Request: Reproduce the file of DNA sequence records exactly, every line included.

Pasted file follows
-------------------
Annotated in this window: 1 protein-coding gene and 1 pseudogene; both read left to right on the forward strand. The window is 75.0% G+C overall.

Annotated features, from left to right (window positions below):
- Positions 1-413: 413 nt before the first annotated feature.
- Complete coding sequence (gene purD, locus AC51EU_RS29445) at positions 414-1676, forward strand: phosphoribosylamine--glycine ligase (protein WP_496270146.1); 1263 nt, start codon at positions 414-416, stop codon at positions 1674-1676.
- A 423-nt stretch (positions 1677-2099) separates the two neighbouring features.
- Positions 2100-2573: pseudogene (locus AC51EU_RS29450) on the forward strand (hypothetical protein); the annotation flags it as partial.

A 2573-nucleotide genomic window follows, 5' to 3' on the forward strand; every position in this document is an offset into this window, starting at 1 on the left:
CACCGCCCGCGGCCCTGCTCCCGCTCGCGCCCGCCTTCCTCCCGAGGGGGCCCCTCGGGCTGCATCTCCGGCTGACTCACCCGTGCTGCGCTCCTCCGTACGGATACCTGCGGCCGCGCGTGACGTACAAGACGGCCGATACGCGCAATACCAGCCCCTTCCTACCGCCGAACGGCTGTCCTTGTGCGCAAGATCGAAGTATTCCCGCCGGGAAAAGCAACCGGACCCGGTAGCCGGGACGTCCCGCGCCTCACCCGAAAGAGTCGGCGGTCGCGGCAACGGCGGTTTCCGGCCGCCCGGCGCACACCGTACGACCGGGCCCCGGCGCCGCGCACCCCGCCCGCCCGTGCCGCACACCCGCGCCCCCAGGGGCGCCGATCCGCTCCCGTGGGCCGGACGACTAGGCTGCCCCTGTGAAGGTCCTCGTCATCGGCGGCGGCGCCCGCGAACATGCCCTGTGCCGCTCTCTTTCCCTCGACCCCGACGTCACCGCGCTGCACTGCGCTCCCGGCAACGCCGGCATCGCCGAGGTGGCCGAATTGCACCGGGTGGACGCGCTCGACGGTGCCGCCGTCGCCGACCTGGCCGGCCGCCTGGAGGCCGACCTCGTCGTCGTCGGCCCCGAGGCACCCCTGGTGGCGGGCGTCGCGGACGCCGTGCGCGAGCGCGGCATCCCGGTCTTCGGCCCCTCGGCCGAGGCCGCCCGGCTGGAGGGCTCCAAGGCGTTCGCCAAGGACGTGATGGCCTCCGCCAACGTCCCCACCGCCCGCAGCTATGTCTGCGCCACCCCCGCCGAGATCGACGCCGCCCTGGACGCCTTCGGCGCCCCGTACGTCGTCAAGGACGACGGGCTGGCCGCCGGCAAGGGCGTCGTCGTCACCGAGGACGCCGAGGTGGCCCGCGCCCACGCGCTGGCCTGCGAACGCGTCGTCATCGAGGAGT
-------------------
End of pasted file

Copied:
Annotated in this window: 1 protein-coding gene and 1 pseudogene; both read left to right on the forward strand. The window is 75.0% G+C overall.

Annotated features, from left to right (window positions below):
- Positions 1-413: 413 nt before the first annotated feature.
- Complete coding sequence (gene purD, locus AC51EU_RS29445) at positions 414-1676, forward strand: phosphoribosylamine--glycine ligase (protein WP_496270146.1); 1263 nt, start codon at positions 414-416, stop codon at positions 1674-1676.
- A 423-nt stretch (positions 1677-2099) separates the two neighbouring features.
- Positions 2100-2573: pseudogene (locus AC51EU_RS29450) on the forward strand (hypothetical protein); the annotation flags it as partial.

A 2573-nucleotide genomic window follows, 5' to 3' on the forward strand; every position in this document is an offset into this window, starting at 1 on the left:
CACCGCCCGCGGCCCTGCTCCCGCTCGCGCCCGCCTTCCTCCCGAGGGGGCCCCTCGGGCTGCATCTCCGGCTGACTCACCCGTGCTGCGCTCCTCCGTACGGATACCTGCGGCCGCGCGTGACGTACAAGACGGCCGATACGCGCAATACCAGCCCCTTCCTACCGCCGAACGGCTGTCCTTGTGCGCAAGATCGAAGTATTCCCGCCGGGAAAAGCAACCGGACCCGGTAGCCGGGACGTCCCGCGCCTCACCCGAAAGAGTCGGCGGTCGCGGCAACGGCGGTTTCCGGCCGCCCGGCGCACACCGTACGACCGGGCCCCGGCGCCGCGCACCCCGCCCGCCCGTGCCGCACACCCGCGCCCCCAGGGGCGCCGATCCGCTCCCGTGGGCCGGACGACTAGGCTGCCCCTGTGAAGGTCCTCGTCATCGGCGGCGGCGCCCGCGAACATGCCCTGTGCCGCTCTCTTTCCCTCGACCCCGACGTCACCGCGCTGCACTGCGCTCCCGGCAACGCCGGCATCGCCGAGGTGGCCGAATTGCACCGGGTGGACGCGCTCGACGGTGCCGCCGTCGCCGACCTGGCCGGCCGCCTGGAGGCCGACCTCGTCGTCGTCGGCCCCGAGGCACCCCTGGTGGCGGGCGTCGCGGACGCCGTGCGCGAGCGCGGCATCCCGGTCTTCGGCCCCTCGGCCGAGGCCGCCCGGCTGGAGGGCTCCAAGGCGTTCGCCAAGGACGTGATGGCCTCCGCCAACGTCCCCACCGCCCGCAGCTATGTCTGCGCCACCCCCGCCGAGATCGACGCCGCCCTGGACGCCTTCGGCGCCCCGTACGTCGTCAAGGACGACGGGCTGGCCGCCGGCAAGGGCGTCGTCGTCACCGAGGACGCCGAGGTGGCCCGCGCCCACGCGCTGGCCTGCGAACGCGTCGTCATCGAGGAGT